Blog Topic #7


Find a number of web resources for Silas Marner that help to give a sense of the wider context of this novel.

I chose this blog topic this week as it is very useful for me because before this class, I didn’t know anything about Silas Marner and George Eliot. Throughout my study path I have only heard of him being mentioned, without never studying his works in depth. So this exercise turned out to be very useful for myself. What I found useful in order to deepen my knowledge about Eliot’s novel, Silas Marner, was exploring a few websites and videos that explain something about the characters and about the setting/context of the story, which I personally consider very important for the understanding of the whole story.
Before listing the most important web sources and going through the material, I would like you to consider these essential questions:
  • Do we control our own destinies or do external forces shape our lives?
  • What should we value most in life?
  • Of all the different relationships in our lives which are the most important to you?
  • What makes someone a good parent?
  • Are humans essentially good or evil?
The first web source I found useful reading was Cliffnotes: . Cliffnotes is a well known study guide where you can find a general summary of the whole story, a brief explanation of the characters in the novel and the general themes and symbolism that characterise the story of Silas Marner.
The following link gives relevant references and detailed information about materialism in the novel, which is according to my opinion the most important aspect. This visual presentation is very enjoyable also thanks to the use of fun drawings and comics.
This blog talks about Marner’s loneliness due to the fact that he is too good for human society. I found this blog extremely interesting because it clearly presents the real human soul of the character.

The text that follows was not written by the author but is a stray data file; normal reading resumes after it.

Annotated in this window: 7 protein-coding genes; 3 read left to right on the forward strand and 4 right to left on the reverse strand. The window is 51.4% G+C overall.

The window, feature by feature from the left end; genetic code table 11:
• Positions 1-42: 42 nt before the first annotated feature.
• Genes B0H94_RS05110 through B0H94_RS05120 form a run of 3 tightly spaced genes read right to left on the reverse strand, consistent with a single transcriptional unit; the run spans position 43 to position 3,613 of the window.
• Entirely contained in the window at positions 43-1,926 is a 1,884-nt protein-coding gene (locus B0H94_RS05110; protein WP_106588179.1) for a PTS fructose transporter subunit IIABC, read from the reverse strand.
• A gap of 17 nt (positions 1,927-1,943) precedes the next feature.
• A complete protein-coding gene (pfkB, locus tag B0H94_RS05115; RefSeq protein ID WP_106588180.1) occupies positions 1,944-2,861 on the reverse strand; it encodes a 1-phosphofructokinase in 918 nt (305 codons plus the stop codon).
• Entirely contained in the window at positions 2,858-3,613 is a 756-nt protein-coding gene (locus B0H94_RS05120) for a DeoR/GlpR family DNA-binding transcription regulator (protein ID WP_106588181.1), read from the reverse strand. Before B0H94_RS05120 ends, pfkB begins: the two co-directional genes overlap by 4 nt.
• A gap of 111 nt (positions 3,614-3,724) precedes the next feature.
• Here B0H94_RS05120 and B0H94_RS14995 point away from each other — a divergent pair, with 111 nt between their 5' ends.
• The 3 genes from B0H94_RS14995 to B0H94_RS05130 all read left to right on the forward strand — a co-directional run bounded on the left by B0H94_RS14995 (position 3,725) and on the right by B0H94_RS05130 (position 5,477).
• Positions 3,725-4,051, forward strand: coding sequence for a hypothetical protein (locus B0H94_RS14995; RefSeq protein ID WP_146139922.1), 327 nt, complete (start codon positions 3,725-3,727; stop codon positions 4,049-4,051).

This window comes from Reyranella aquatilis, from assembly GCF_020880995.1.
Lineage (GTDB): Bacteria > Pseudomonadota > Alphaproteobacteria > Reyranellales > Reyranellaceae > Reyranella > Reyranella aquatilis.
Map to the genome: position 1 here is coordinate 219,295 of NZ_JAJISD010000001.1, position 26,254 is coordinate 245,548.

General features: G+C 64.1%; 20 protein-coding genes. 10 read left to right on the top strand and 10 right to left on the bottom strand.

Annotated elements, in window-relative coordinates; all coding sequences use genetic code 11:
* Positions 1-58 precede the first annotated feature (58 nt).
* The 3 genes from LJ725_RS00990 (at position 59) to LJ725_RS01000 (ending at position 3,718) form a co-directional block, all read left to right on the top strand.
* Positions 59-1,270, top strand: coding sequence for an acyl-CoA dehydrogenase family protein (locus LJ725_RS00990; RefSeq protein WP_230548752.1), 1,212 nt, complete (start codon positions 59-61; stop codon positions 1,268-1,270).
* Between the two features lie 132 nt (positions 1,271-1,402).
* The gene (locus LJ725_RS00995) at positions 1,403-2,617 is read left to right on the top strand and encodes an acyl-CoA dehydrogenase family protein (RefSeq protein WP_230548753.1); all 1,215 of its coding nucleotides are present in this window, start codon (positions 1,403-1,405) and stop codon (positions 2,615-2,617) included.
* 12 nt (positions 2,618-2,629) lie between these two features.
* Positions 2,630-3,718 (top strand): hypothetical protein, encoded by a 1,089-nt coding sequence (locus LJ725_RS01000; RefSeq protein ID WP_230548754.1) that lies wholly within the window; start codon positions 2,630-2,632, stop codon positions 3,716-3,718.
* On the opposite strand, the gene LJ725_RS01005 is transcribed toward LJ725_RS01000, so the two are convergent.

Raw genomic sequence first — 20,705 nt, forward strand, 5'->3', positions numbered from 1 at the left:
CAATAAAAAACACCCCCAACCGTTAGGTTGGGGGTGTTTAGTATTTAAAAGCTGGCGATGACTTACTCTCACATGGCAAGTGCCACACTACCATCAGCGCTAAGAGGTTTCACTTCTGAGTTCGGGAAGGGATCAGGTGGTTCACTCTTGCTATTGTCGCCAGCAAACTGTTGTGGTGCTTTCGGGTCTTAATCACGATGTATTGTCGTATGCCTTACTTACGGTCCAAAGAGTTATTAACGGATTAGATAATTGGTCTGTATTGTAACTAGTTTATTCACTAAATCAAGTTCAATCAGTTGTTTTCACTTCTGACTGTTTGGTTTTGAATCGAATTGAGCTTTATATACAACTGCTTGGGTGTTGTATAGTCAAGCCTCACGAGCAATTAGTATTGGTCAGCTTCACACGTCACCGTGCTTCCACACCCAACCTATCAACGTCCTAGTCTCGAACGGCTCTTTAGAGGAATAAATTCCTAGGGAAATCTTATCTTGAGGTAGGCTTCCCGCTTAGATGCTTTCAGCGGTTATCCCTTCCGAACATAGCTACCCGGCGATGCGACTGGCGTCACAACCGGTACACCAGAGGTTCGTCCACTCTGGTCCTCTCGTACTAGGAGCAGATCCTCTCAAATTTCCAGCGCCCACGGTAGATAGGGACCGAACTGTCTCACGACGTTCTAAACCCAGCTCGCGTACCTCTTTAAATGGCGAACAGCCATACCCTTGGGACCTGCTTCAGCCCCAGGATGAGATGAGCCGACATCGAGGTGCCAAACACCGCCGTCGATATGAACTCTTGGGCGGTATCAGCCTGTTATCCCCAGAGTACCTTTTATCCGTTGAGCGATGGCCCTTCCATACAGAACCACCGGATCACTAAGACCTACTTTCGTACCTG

Here I wrote some topic questions which would be useful to answer after reading all the material I posted:
  • Compare Silas Marner’s love of his money to his religious faith.
  • What role does social class play in the novel?
  • Compare Silas Marner’s love for his money with his religious faith.
  • What kind of person is Silas Marner?
  • What is the difference between the character of Marner and Godfrey?
Below you’ll find the video of the first part of the novel!
In the end to check your understanding visit this website:\ and challenge yourself with some Quizzes, which are very useful to test your understanding but at the same time I believe they’re also a lot of fun!

5 thoughts on “Blog Topic #7

  1. Dear Beatrice,
    I was quite impressed by both the quality and quantity of your questions in this blog. I find the ability to put together questions is often overlooked, but it is a noble skill. The first five questions you raise are philosophical and require deep reflection and contemplation to answer. The first question relates to free will and determinism but it is more specific than that. Rephrased, which shapes me more: my own voice and volition or what is outside my control, implies that both are forces in play. So therefore we are both determined and determining. Interesting position.
    Your second set of questions are more practical in that the reader can use them to analyse the text. I believe Silas Marner came to an existential dead end with his hoarding of money. It was never fulfilling for him, never wholly satisfying, and only a preoccupation, something to pursue without needing to develop his own maturity and grow as a person. This contrasts with his connection with the community of his church in early life and with the arrival of Eppie, his connection to the Ravensloe community that his religion provided him. Eppie allows Silas to grow as a person, bringing down the walls he had put up between himself and others and reconnecting him to what the religious minded person sees as most important, his faith. Thanks for putting these questions together.
    *If I may correct you on your only grammar mistake I can see it is your use of “without never” in the third sentence. Either “without ever” is used here or the without is dropped. As without is meaning “in the absence of” and never is a contraction of “not ever”, “without not ever” is an oxymoron meaning the reverse of what you want it to mean.

    Liked by 1 person

  2. I am so pleased that you took this challenge Beatrice and created such a good list of resources both for yourself and for others in the class. I am also pleased that Joey took the time to reflect so deeply on your entry. A really interesting discussion has taken place here.
    Excellent work!


  3. I sent you a friend request this morning. In response to your questions above, I believe that there are variegated forces that condition our lives. Having faith for Silas was his redemption and renewal. The failure of the church led to his corruption. Money is meant to be spread around. You were a plus in our class, good luck in your European studies!


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